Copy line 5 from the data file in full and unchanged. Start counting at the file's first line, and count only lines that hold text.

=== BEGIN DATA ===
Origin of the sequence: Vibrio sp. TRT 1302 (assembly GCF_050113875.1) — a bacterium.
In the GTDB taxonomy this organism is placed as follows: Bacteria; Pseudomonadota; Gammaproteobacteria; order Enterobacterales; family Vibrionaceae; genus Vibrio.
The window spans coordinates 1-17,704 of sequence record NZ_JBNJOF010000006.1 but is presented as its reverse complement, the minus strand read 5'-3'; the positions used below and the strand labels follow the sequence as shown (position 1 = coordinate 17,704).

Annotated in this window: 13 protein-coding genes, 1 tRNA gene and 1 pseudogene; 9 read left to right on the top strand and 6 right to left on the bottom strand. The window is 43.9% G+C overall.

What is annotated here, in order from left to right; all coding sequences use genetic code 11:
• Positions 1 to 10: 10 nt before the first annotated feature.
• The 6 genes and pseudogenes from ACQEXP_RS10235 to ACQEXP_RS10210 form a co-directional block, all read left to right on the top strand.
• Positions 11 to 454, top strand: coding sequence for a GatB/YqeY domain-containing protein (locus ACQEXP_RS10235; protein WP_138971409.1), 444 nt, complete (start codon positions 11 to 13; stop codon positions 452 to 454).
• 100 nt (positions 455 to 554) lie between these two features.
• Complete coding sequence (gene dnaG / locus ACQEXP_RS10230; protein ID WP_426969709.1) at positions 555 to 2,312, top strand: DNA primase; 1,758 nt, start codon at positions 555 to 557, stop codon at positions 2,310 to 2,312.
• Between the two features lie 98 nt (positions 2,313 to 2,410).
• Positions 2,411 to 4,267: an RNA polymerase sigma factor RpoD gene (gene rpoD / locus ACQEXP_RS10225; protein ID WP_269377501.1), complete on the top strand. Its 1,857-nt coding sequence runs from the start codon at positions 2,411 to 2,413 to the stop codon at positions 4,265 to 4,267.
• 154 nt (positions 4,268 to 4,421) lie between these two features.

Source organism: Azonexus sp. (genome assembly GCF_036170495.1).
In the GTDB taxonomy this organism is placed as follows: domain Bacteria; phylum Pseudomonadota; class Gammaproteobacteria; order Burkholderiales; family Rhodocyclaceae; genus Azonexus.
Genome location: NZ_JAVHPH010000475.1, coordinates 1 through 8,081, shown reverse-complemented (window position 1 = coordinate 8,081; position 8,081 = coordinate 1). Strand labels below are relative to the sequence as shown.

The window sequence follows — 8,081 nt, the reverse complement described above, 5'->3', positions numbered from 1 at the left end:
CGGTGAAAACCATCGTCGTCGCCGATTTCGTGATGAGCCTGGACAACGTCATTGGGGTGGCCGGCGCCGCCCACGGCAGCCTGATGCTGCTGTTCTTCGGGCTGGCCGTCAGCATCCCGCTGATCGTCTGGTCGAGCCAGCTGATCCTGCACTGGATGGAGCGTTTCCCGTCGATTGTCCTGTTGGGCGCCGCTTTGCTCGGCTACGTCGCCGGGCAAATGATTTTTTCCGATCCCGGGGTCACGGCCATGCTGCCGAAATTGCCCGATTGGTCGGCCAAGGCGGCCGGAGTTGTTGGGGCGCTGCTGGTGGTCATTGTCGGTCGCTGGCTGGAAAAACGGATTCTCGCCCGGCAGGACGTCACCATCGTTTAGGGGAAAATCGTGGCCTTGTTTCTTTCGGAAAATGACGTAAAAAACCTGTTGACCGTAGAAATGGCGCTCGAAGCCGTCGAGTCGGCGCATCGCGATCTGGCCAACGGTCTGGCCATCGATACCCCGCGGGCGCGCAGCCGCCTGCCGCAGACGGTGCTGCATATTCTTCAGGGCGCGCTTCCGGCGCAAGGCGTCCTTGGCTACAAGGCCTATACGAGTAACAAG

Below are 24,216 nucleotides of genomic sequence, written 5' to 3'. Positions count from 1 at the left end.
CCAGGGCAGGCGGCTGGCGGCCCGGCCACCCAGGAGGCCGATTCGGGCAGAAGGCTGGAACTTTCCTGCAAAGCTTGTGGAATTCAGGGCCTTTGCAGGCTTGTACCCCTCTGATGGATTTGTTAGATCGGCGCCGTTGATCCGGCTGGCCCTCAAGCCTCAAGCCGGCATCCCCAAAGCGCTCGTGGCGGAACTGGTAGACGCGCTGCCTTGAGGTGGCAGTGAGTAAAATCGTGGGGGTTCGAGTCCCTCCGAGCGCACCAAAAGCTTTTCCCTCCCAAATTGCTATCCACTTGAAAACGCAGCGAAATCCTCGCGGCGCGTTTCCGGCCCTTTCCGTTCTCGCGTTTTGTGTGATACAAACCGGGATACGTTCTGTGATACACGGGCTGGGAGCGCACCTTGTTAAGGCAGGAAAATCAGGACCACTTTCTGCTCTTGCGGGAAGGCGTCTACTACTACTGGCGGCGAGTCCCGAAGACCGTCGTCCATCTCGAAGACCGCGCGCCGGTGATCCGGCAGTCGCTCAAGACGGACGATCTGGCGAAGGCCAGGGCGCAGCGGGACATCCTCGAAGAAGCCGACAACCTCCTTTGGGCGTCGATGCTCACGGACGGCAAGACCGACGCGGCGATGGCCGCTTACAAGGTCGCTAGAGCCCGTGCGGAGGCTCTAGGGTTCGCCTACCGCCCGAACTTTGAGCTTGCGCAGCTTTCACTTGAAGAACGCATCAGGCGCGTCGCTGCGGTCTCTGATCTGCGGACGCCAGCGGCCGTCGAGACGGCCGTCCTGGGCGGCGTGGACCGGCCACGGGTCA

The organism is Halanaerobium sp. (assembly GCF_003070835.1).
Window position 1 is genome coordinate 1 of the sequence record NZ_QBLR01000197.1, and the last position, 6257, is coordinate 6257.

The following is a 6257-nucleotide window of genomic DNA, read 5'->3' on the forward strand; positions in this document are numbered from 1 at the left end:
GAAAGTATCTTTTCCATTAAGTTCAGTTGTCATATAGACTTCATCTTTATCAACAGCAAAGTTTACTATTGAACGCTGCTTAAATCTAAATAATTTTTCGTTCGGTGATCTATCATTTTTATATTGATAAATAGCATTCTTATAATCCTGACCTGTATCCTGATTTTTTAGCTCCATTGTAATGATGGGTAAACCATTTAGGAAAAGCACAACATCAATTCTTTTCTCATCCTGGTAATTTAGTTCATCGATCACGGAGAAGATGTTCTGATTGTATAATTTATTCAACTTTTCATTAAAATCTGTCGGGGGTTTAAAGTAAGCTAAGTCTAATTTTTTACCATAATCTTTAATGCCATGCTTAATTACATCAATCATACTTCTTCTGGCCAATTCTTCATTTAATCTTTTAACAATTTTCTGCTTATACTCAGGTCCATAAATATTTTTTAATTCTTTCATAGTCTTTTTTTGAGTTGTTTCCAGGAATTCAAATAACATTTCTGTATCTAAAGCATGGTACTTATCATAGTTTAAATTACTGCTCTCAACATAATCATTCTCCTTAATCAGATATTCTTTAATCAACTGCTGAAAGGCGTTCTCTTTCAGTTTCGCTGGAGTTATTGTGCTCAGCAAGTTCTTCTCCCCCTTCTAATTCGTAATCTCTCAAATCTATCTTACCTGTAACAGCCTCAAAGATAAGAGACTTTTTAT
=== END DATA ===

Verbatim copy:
What is annotated here, in order from left to right; all coding sequences use genetic code 11: